Kaposi’s sarcoma (KS) is a type of skin cancer caused by the Human herpesvirus 8 (HHV8). There are several categories of KS:
- Classic KS: This affects middle-aged men of Mediterranean or Jewish descent
- African endemic KS: Has appeared in young men from sub-Saharan Africa. KS appears on the skin as flat, reddish lesions and mainly affects the lower extremities.
- Transplant-related KS: Thisis a very rare form of KS. It usually appears in transplant recipients whose organ donor had KS (and the organ harbors the virus, which becomes more prevalent in the unaffected recipient), or the recipient was harboring the KS antibodies and the introduction of the new organ causes an outbreak.
- Epidemic KS: This form of the disease is most closely affiliated with AIDS and HIV patients, where it is 300 times more common than in kidney transplant patients. In the case of epidemic KS, it is transmitted sexually and can cause the patient to become more susceptible to contracting the HIV or AIDS viruses.
- Nonepidemic KS
Signs & Symptoms
One of the most obvious symptoms of KS is the appearance of raised bumps or lesions on the skin’s surface. These growths may be reddish brown, purplish, or black in color and affect the lower extremities, although they can also appear on or in the mouth, face, back, genitals, or gastrointestinal (GI) tract. This condition does spread, but the growth rate can vary.
Patients with AIDS-related KS often develop lesions in their GI tract, which can cause weight loss, pain, nausea/vomiting, diarrhea, internal bleeding, or intestinal blockage. Patients who develop lesions in the respiratory tract may experience shortness of breath, fatigue, fever, or chest pain.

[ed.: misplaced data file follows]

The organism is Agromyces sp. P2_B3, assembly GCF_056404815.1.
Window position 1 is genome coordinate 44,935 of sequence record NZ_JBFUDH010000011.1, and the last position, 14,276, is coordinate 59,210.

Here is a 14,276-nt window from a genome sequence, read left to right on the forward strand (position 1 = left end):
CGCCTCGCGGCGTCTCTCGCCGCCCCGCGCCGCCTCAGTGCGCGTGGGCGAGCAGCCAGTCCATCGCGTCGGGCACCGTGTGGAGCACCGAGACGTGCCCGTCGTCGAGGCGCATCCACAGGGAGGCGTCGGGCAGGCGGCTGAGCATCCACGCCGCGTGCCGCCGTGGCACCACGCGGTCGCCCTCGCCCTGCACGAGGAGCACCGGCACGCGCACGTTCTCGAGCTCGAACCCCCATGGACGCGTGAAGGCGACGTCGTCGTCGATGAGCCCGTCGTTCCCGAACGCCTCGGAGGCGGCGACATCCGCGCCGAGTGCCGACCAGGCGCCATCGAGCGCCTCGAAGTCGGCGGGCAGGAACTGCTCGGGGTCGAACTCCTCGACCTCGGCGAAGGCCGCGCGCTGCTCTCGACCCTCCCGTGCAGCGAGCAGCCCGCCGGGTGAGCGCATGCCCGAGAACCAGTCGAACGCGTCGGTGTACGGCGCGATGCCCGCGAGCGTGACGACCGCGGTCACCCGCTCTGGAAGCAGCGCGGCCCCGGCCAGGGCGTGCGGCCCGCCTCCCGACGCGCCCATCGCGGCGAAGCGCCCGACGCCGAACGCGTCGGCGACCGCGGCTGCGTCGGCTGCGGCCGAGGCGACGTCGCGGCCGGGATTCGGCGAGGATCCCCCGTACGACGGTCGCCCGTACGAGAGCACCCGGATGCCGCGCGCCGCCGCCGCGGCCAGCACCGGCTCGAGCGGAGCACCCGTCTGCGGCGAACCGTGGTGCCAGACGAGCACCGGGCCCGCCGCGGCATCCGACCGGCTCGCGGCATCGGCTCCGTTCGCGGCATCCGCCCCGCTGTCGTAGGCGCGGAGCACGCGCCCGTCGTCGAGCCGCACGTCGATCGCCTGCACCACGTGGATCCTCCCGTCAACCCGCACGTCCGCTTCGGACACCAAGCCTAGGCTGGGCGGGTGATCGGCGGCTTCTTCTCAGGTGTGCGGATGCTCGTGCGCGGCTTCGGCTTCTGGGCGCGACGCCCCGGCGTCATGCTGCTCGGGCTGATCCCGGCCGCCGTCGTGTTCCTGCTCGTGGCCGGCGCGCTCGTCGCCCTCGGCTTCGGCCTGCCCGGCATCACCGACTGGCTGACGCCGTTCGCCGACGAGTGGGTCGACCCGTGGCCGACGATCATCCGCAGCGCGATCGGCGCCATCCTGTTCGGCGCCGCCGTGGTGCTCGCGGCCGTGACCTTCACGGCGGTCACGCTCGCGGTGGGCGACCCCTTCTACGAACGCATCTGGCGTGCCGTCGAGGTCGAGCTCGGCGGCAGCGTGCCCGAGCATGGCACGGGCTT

Diagnosis & Treatment
KS is classified as a cancer of the lymphatic endothelium. The lesions are actually blood-filled cells and contain distinctive proteins called spindle cells. The skin around the tumor can often become inflamed and become very painful.
Despite its distinctive appearance, a doctor will often perform a physical exam, x-ray, or endoscopy to determine the presence of KS. A biopsy, in which a small sample of the affected tissue is cut away and examined under a microscope, can provide a definitive diagnosis of KS.
Depending on the type of KS, radiation, chemotherapy, or surgery are the most common courses of treatment for this condition.
Although KS cannot be cured, it can be managed and the patient can often live with this condition for many years. The medications prescribed to AIDS patients usually shrink the KS lesions, particularly if the AIDS patient begins rounds of highly active antiretroviral therapy (HAART). However, in some cases the lesions reappear once the HAART treatments end.
A patient’s prognosis depends on their overall health, the type of KS, whether or not the disease has spread, and if it is a newly-diagnosed or recurring case of cancer.